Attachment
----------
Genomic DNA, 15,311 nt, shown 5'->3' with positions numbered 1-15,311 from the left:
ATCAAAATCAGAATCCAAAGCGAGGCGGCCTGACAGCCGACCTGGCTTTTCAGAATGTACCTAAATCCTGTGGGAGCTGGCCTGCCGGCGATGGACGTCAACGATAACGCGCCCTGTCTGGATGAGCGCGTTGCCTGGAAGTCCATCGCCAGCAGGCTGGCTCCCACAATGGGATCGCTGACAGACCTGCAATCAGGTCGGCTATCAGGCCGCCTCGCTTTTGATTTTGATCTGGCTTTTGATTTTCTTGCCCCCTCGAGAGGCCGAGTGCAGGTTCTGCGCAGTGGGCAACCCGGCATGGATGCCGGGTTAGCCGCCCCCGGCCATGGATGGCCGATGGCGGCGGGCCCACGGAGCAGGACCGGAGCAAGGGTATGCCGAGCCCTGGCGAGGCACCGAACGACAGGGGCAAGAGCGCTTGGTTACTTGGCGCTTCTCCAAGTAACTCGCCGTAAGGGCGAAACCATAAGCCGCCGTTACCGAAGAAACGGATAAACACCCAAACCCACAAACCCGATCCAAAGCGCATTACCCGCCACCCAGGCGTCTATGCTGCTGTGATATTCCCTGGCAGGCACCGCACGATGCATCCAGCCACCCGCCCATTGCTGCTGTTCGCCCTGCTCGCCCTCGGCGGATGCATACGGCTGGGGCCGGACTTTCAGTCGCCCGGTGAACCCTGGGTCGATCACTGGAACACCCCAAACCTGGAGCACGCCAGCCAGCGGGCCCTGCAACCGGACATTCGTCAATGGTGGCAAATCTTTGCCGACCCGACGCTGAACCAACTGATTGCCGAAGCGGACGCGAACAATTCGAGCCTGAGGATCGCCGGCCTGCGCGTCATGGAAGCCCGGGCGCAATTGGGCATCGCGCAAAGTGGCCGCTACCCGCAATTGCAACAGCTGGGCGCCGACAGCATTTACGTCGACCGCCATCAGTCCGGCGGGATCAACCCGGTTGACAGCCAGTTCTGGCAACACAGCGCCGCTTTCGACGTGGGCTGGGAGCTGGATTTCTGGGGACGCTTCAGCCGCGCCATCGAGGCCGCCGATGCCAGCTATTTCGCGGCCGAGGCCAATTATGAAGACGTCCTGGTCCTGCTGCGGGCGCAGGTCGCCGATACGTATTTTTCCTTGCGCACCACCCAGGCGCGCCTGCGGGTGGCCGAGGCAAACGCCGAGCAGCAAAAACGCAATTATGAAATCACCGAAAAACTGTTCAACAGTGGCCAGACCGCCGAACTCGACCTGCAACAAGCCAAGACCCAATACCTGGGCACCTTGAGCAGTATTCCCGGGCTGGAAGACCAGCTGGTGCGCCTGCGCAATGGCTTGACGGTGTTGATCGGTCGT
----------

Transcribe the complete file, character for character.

Genomic DNA, 15,311 nt, shown 5'->3' with positions numbered 1-15,311 from the left:
ATCAAAATCAGAATCCAAAGCGAGGCGGCCTGACAGCCGACCTGGCTTTTCAGAATGTACCTAAATCCTGTGGGAGCTGGCCTGCCGGCGATGGACGTCAACGATAACGCGCCCTGTCTGGATGAGCGCGTTGCCTGGAAGTCCATCGCCAGCAGGCTGGCTCCCACAATGGGATCGCTGACAGACCTGCAATCAGGTCGGCTATCAGGCCGCCTCGCTTTTGATTTTGATCTGGCTTTTGATTTTCTTGCCCCCTCGAGAGGCCGAGTGCAGGTTCTGCGCAGTGGGCAACCCGGCATGGATGCCGGGTTAGCCGCCCCCGGCCATGGATGGCCGATGGCGGCGGGCCCACGGAGCAGGACCGGAGCAAGGGTATGCCGAGCCCTGGCGAGGCACCGAACGACAGGGGCAAGAGCGCTTGGTTACTTGGCGCTTCTCCAAGTAACTCGCCGTAAGGGCGAAACCATAAGCCGCCGTTACCGAAGAAACGGATAAACACCCAAACCCACAAACCCGATCCAAAGCGCATTACCCGCCACCCAGGCGTCTATGCTGCTGTGATATTCCCTGGCAGGCACCGCACGATGCATCCAGCCACCCGCCCATTGCTGCTGTTCGCCCTGCTCGCCCTCGGCGGATGCATACGGCTGGGGCCGGACTTTCAGTCGCCCGGTGAACCCTGGGTCGATCACTGGAACACCCCAAACCTGGAGCACGCCAGCCAGCGGGCCCTGCAACCGGACATTCGTCAATGGTGGCAAATCTTTGCCGACCCGACGCTGAACCAACTGATTGCCGAAGCGGACGCGAACAATTCGAGCCTGAGGATCGCCGGCCTGCGCGTCATGGAAGCCCGGGCGCAATTGGGCATCGCGCAAAGTGGCCGCTACCCGCAATTGCAACAGCTGGGCGCCGACAGCATTTACGTCGACCGCCATCAGTCCGGCGGGATCAACCCGGTTGACAGCCAGTTCTGGCAACACAGCGCCGCTTTCGACGTGGGCTGGGAGCTGGATTTCTGGGGACGCTTCAGCCGCGCCATCGAGGCCGCCGATGCCAGCTATTTCGCGGCCGAGGCCAATTATGAAGACGTCCTGGTCCTGCTGCGGGCGCAGGTCGCCGATACGTATTTTTCCTTGCGCACCACCCAGGCGCGCCTGCGGGTGGCCGAGGCAAACGCCGAGCAGCAAAAACGCAATTATGAAATCACCGAAAAACTGTTCAACAGTGGCCAGACCGCCGAACTCGACCTGCAACAAGCCAAGACCCAATACCTGGGCACCTTGAGCAGTATTCCCGGGCTGGAAGACCAGCTGGTGCGCCTGCGCAATGGCTTGACGGTGTTGATCGGTCGT